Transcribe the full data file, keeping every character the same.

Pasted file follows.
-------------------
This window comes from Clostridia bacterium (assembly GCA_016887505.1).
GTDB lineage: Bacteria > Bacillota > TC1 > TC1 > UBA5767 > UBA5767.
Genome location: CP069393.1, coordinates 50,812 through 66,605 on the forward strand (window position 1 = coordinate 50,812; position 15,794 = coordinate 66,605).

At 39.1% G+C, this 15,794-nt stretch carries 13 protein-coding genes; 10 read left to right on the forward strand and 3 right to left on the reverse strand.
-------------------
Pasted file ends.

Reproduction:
This window comes from Clostridia bacterium (assembly GCA_016887505.1).
GTDB lineage: Bacteria > Bacillota > TC1 > TC1 > UBA5767 > UBA5767.
Genome location: CP069393.1, coordinates 50,812 through 66,605 on the forward strand (window position 1 = coordinate 50,812; position 15,794 = coordinate 66,605).

At 39.1% G+C, this 15,794-nt stretch carries 13 protein-coding genes; 10 read left to right on the forward strand and 3 right to left on the reverse strand.